Just like we don’t question what we are taught at school, we don’t question education itself either. Education, as it is, is more than enough. I will twist what Decartes said and adopt it to Turkish education system: “I was taught I am, therefore I am”. We don’t look for quality or results when it comes to education, we don’t care about developing critical thinking skills. If we did, there would not have been that many trainings around to suggest change, transform us in a day or two through lectures and Power Point presentations.

The worship to education results an incomprehensible appreciation to education of all sorts. This means if you are a trainer, your trainees will respect you per se. Though be aware: it also creates a hierarchy between the trainer and trainees. As much as you try to persuade the trainees that all opinions are equally valuable and there is not only just one “right” or “wrong”, you are the authority as the trainer in their eyes and whatever that comes out of your mouth is “the truth”. It may make things much easier for some trainers and much more difficult for others.

We cannot skip the “exam” obsession in Turkish education system. We learn to pass the exam. We don’t learn because we love to. Exams in Turkey are composed of multiple-choice questions that test what information you have, not the knowledge. This means there is only one correct answer and you don’t have to be analytical or articulate to pass the exam. If you are going to train people in Turkey, you should know that discussions are stressful for many people since we don’t know how to elaborate and argument. We were not given many opportunities to speak up at classrooms either. This means we have a fear of raising our voice. It gets even harder and unsettling if we don’t agree with the rest of the group.

To conclude, here are a few final observations and tips for trainers and educators who will train people in Turkey:

– Admitting that you don’t know something might jeopardize your credibility. In Turkish people’s eyes good teachers/trainers are good at hiding what they don’t know or they don’t have the right to not to know.

– Trainees expect you to give the right answers. This is how we were taught. We like to listen and be lectured. Interactive methods that will make us give right answers might make some of us bitterly uncomfortable.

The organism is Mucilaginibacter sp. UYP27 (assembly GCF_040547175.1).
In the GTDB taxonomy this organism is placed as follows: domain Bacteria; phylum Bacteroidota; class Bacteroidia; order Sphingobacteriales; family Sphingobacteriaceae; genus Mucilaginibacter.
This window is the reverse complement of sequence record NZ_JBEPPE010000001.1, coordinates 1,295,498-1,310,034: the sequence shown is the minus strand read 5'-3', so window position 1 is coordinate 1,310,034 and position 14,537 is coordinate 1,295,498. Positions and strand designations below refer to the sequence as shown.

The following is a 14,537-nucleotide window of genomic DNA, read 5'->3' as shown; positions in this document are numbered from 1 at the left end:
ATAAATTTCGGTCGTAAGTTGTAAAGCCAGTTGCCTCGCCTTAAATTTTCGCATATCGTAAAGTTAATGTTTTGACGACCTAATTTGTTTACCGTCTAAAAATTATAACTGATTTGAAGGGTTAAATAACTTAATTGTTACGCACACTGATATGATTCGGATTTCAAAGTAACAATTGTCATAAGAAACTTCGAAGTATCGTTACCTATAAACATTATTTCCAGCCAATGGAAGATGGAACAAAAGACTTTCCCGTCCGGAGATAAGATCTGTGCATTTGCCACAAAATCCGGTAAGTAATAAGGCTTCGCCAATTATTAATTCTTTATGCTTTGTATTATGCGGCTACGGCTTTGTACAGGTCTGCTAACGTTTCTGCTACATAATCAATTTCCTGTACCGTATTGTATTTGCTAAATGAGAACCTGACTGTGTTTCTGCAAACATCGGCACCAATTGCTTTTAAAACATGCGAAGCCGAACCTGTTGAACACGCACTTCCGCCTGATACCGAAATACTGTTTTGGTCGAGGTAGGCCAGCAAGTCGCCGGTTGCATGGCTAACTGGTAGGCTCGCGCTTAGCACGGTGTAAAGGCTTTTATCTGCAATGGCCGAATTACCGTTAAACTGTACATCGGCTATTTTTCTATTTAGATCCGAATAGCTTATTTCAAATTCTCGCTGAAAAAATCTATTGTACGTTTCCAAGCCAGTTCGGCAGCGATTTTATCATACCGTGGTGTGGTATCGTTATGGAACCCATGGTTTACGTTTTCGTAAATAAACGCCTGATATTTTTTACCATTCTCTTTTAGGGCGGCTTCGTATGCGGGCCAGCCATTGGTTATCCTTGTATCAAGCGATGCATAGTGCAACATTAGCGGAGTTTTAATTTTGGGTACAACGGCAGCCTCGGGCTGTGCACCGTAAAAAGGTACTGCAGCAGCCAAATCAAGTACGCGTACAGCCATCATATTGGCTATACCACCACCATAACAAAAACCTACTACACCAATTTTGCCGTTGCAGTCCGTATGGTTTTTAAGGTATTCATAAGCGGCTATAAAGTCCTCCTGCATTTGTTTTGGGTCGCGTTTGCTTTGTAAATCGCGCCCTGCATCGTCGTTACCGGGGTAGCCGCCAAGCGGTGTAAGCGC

– You are in trouble if what you contradict what the trainees were thought before. We don’t like when our previous learning/knowledge is challenged to be inaccurate or incomplete. Therefore, it might be your authority that is challenged at the end of the day.

– You are more credible as a trainer if you are a foreigner especially from a Western country, male and older than your trainees.

Thank you for reading. Please feel free to share your own experiences as a trainer/teacher or trainee/student in Turkey.


Happy and peaceful new year!

31 Dec



10 Quotes from Oscar Wilde’s ‘The Picture of Dorian Gray’

28 Jul
doriangray_portraitIt is never too late to read a classic. I recently read ‘The Picture of Dorian Gray’ and was impressed by the controversial anti heroes of the book. Here are ten thought-provoking quotes that caught my attention from the book:
1- “But the bravest man amongst us is afraid of himself.”
2- “Nowadays people know the price of everything, and the value of nothing.”
3- “People are very fond of giving away what they need most themselves. It is what I call the depth of generosity.”
4- “Experience was of no ethical value. It was merely the name men gave to their mistakes.”
5- “When we are happy we are always good, but when we are good we are not always happy.”
6- “There are only two kinds of people who are really fascinating—people who know absolutely everything, and people who know absolutely nothing.”
7- “We live in an age that reads too much to be wise, and that thinks too much to be beautiful.”
8- “If we women did not love you for your defects, where would you all be? Not one of you would ever be married.”